What even is school right now? With students and teachers, school faculty and staff forging a path through overgrown, nearly-impossible-to-navigate, terrain—I can only imagine how challenging it must be emotionally for our young people.
New, unprecedented circumstances bring about attitude changes and digressions (sometimes aggressions) in everyone. Even amidst a normal year, stepping into new terrain, whether that be a new job, school or living situation, challenges each individual to evaluate and act upon their needs—whether they recognize they’re doing that or not. For many students, these actions take place at home or in school. So if your child is acting out or getting into trouble at school in new ways unbeknownst to you, I encourage you to pause, seek compassion and ask the following questions:
1. Are they safe?
2. What need are they trying to meet?
3. Are there clear consequences to their actions?
4. How am I responding to the situation?
5. Is the trouble justified?
The First Priority Is Always Safety, Both Physical and Emotional.
On an Outward Bound Intercept course, we keep ourselves physically safe by wearing the appropriate safety gear, like a helmet and harness when rock climbing or a life jacket when canoeing. In the 2021 frontcountry, we keep our well-being safe by wearing a face mask and social distancing.
Emotional safety, on the other hand, isn’t exactly something we can see. Rather, it’s how comfortable or uncomfortable we feel in a situation. An emotionally safe space is a space where people can feel safe to speak freely about their thoughts and experiences. It is not necessarily a utopia where people live in perfect, comfortable harmony, but a space where people have conflicting ideas and can communicate with empathy to better understand each other—a space we strive to create on our Intercept courses. It’s a place where people are called in, not called out, to promote awareness, not shame.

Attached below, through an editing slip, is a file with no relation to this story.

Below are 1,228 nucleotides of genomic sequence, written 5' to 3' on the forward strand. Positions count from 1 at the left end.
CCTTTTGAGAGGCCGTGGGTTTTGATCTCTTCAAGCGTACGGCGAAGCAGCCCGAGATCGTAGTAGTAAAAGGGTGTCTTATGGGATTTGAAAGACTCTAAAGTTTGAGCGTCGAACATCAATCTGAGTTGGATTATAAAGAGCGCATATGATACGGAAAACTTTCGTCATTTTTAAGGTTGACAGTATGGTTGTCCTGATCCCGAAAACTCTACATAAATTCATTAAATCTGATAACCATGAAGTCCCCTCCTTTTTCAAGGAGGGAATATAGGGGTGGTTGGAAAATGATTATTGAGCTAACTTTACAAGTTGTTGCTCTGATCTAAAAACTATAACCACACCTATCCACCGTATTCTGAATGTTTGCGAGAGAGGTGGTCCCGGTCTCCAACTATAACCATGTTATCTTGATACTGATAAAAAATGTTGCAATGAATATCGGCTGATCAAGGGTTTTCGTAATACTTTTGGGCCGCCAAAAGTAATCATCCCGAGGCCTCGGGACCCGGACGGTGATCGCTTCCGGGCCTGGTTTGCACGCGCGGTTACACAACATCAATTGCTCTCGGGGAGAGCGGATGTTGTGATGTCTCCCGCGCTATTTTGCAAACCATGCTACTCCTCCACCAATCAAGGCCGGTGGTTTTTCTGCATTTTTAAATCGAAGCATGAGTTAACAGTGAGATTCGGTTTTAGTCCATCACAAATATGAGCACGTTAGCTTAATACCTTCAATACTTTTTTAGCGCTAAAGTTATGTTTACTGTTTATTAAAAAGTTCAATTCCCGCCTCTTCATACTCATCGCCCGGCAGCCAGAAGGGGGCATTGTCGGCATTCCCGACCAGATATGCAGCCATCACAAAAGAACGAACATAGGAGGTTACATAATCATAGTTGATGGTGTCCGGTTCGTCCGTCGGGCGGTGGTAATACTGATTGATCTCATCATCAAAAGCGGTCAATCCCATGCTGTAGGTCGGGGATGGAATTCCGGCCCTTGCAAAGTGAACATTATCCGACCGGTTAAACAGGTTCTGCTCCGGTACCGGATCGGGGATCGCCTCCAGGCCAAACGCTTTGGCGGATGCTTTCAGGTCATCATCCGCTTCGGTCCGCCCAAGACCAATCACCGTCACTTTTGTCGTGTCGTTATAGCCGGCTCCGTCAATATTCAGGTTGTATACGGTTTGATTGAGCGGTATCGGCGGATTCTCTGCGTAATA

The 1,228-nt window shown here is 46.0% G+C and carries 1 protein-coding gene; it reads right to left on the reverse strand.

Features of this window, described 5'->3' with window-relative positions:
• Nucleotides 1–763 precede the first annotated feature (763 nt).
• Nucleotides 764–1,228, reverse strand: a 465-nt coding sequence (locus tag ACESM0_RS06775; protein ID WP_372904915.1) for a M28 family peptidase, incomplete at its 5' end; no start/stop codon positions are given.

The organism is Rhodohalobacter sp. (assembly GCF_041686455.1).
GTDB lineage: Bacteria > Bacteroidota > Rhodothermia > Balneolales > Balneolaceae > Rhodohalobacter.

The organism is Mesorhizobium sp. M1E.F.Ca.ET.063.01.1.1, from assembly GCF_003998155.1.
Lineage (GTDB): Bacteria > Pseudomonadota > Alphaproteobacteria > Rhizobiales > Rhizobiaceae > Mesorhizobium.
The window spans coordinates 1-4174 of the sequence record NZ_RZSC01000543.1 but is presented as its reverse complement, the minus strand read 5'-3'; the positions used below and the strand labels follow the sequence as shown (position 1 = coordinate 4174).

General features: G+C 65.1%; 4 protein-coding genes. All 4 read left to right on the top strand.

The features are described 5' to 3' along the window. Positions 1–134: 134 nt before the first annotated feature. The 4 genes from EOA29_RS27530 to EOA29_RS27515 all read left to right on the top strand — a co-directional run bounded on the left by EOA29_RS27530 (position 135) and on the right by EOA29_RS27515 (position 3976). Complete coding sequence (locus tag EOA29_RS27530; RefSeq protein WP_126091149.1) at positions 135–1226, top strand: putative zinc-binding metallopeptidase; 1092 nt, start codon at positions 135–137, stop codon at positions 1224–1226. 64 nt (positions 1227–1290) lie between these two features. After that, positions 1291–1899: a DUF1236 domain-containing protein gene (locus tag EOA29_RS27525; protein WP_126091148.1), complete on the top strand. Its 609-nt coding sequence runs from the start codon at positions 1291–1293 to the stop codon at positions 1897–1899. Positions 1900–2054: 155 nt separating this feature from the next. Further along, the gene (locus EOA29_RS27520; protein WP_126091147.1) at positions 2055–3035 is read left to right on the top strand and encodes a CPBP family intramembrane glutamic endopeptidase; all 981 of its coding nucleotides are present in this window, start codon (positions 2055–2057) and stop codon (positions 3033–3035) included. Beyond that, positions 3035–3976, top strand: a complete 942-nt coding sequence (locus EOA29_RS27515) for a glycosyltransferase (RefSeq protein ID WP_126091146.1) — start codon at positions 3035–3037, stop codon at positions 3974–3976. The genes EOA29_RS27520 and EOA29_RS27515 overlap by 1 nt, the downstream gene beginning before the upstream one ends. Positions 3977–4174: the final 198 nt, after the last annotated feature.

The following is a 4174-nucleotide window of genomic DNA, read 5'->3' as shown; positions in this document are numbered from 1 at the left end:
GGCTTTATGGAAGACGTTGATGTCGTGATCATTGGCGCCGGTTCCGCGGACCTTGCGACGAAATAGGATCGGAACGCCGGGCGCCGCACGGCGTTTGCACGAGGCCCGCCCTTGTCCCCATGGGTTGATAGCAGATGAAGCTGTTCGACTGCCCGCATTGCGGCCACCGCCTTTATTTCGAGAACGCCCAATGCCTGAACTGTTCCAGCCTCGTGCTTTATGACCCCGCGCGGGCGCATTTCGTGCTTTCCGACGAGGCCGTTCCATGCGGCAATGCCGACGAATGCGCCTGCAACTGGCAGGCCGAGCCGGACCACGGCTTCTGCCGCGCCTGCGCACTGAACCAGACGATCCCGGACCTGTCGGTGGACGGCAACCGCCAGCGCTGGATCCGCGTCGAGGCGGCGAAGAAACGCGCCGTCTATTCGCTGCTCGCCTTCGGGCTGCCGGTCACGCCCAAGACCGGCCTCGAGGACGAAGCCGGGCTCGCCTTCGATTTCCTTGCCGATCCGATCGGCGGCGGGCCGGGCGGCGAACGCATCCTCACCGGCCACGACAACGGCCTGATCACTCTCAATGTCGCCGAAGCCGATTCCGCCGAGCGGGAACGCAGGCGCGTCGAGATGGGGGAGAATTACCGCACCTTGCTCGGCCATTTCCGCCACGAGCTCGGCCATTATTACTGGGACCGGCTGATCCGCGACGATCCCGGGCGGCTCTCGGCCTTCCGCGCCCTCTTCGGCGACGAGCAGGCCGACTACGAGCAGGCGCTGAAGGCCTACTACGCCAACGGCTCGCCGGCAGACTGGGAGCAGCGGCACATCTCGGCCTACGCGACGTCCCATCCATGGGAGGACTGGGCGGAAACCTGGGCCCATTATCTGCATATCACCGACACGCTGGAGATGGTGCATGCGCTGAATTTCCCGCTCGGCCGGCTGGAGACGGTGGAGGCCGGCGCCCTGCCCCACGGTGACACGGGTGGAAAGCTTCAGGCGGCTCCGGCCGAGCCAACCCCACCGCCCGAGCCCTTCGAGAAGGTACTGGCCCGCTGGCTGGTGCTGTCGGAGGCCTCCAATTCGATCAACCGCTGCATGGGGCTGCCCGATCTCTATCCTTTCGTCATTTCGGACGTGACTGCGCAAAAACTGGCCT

So, the big question is: Does your child feel safe at school? Both physically and emotionally. Do they feel safe from COVID-19? Do they feel safe in their skin? If not, they may behave in ways that get them in trouble. If that’s the case, you and your child need to make a plan for their safety. Maybe you need to explain to them the best practices to minimize their chances of getting sick. Or ask more questions to see if there are other situations taking place, such as bullying, that need to be addressed.
What Need Are They Trying to Meet?
According to Dr. William Glasser’s Choice Theory psychology, human beings have five basic needs. The first of those five basic needs is survival. We cannot address anything until we meet our survival need of shelter, food, water and physical safety. The next four needs take priority relative to each person. They are power, freedom, fun and love/belonging.
All people, no matter their age, need some level of power or control. Some people require more power than others. Similarly, we all need varying amounts of freedom, fun, love and belonging.
If your child is acting out in school, chances are they are trying to meet a need. For instance, they may act like the class clown as a way to seek love and belonging from their classmates. Ask your child, “What’s another, more appropriate way you can meet that need?”
Brainstorm a list of ways your child can appropriately meet all of their needs throughout the school day. That way, if and when they negatively meet their needs, you can offer them a positive alternative to gain the same result. For example, instead of being the class clown to meet their love and belonging need, you can offer the alternative action of opening up a heartfelt note from you or a sibling when they feel lonely at school.
Are There Clear Consequences to Their Actions?